Published On: Thu, Sep 8th, 2016

Australian airlines ban use of Samsung Galaxy Note 7 phones after battery fires


By Tom Westbrook | SYDNEY

Three Australian airlines have banned passengers from using or charging Samsung Electronics’ Galaxy Note 7 smartphones during flights due to concerns over the phone’s fire-prone batteries.

Qantas, its budget unit Jetstar and Virgin Australia said they had not been directed to ban the use of the phone by aviation authorities, but did so as a precaution following Samsung’s recall of the phones in 10 markets.

Although customers will still be able to bring the phones on flights, the ban extends to the phones being plugged in to flight entertainment systems where USB ports are available.

The recall follows reports of the 988,900 won ($885) phone igniting while charging – an embarrassing blow to Samsung, which prides itself on its manufacturing prowess and had been banking on the devices to add momentum to a recovery in its mobile business.

An employee poses for photographs with Samsung Electronics' Galaxy Note 7 new smartphone at its store in Seoul, South Korea, September 2, 2016.  REUTERS/Kim Hong-Ji/File Photo

An employee poses for photographs with Samsung Electronics’ Galaxy Note 7 new smartphone at its store in Seoul, South Korea, September 2, 2016. REUTERS/Kim Hong-Ji/File Photo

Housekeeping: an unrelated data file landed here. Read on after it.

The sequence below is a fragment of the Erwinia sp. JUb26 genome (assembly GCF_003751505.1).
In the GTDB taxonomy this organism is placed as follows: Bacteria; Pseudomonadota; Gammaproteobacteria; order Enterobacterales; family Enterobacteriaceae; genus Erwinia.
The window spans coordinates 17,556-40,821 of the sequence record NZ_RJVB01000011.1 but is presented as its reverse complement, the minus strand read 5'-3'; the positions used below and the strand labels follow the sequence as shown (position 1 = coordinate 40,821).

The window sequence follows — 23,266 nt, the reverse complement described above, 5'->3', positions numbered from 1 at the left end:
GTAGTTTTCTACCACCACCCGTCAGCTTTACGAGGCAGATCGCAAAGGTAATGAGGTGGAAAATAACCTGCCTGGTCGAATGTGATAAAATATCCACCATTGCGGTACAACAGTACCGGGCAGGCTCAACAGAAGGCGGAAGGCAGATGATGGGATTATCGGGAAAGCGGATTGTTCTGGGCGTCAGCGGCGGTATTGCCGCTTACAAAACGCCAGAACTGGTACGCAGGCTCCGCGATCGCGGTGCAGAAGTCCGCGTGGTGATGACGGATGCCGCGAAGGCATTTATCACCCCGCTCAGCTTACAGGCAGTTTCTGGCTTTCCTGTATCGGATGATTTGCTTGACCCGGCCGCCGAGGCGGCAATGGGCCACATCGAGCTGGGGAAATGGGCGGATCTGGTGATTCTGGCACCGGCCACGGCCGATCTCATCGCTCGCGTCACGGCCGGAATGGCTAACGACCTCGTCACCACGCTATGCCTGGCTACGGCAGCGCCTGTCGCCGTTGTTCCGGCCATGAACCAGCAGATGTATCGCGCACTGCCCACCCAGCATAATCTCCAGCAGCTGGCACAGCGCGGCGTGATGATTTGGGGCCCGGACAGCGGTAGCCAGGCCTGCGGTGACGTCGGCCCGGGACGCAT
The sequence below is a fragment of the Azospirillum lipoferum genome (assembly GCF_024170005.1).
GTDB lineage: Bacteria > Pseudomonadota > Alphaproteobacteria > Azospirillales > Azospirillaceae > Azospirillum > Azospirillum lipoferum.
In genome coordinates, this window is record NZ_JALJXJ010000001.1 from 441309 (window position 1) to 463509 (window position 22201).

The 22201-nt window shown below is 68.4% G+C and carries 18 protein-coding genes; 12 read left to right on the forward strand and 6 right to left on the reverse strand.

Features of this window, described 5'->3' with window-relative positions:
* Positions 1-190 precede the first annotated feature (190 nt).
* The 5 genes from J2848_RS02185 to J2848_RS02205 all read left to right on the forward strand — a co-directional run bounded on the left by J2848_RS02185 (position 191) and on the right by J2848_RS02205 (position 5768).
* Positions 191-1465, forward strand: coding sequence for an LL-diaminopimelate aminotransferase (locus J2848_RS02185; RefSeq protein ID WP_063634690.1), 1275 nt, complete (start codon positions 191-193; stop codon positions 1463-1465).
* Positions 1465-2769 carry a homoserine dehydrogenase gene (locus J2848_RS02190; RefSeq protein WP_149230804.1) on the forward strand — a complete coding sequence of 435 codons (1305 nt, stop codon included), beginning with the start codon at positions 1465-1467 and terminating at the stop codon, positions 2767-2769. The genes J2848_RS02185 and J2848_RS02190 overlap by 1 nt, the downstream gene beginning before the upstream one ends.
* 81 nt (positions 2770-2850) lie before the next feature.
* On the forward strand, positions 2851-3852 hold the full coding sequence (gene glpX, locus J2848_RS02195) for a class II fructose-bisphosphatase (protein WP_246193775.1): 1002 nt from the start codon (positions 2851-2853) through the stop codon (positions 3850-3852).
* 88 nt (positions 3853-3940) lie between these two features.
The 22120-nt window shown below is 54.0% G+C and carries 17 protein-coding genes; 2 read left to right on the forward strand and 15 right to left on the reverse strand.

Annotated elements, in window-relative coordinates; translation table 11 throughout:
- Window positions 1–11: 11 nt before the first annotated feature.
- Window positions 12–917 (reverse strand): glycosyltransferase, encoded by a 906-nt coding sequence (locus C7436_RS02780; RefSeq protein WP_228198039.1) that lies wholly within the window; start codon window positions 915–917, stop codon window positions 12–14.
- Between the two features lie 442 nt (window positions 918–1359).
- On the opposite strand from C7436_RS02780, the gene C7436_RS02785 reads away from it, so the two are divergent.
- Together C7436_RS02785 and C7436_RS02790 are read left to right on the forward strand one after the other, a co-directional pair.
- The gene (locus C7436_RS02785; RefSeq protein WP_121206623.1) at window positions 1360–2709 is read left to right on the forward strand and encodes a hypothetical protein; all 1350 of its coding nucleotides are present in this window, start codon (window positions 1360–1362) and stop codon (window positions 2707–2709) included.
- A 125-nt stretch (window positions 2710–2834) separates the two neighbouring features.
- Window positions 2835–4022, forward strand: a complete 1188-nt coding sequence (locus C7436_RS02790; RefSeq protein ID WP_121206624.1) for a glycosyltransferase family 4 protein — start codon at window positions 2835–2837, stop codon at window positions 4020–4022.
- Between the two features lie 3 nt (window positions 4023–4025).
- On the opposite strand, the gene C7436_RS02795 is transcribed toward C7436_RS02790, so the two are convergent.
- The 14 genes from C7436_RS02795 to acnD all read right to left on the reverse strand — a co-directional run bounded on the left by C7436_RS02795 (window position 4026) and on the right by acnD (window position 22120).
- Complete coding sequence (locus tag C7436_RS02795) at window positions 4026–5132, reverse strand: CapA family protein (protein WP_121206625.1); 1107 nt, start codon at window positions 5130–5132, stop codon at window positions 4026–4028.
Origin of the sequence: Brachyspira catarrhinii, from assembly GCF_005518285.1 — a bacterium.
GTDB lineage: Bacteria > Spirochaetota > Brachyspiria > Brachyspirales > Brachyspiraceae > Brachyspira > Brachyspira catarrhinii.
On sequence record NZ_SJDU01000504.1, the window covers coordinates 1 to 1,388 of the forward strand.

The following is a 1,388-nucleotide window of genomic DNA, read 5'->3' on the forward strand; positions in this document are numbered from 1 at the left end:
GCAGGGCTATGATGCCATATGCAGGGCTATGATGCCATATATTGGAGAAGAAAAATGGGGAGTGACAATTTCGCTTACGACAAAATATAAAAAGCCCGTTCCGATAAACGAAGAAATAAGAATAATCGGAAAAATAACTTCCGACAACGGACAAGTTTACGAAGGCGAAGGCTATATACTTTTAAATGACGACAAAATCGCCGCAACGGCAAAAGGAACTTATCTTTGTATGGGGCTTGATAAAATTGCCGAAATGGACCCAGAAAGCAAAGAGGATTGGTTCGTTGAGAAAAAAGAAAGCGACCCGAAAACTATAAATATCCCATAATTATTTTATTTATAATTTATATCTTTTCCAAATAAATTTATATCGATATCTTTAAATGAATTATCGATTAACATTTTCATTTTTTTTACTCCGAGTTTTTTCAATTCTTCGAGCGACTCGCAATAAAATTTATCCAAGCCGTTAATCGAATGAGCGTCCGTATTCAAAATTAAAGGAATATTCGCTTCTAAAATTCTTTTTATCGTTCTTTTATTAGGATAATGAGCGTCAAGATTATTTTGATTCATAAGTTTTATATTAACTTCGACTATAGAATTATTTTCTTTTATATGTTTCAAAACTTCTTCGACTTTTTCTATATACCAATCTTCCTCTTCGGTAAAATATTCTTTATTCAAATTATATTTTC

Samsung, the world’s biggest smartphone vendor, has sold 2.5 million of the premium devices so far.

“Following Samsung Australia’s recall of the Samsung Galaxy Note 7 personal electronic device we are requesting that passengers who own them do not switch on or charge them in flight,” a Qantas spokesman said in an emailed statement.

Samsung Australia said in a statement that it had liaised with Qantas and Virgin Australia following the recall.

The U.S. Federal Aviation Administration (FAA) is considering its response to the Samsung recall and “working on guidance related to this issue,” according to a FAA statement quoted by technology website Gizmodo.

Airlines have previously banned hoverboards from planes due to battery-fire risks.

In February the International Civil Aviation Organization, a United Nations’ agency, banned lithium-ion batteries from checked luggage following concerns from pilots and plane makers that they are a fire risk.

(Reporting by Tom Westbrook in SYDNEY; Additional reporting by Vincent Lee in SEOUL; Editing by Edwina Gibbs)

Courtesy Reuters

About the Author

Syed Ammar Alavi

- is Lahore (Pakistan) based journalist & writer with 25-year experience in print, wire and broadcast forms of journalism. His major fields of interest are politics, film,tv,sports, climate change and technology

Leave a comment

You must be Logged in to post comment.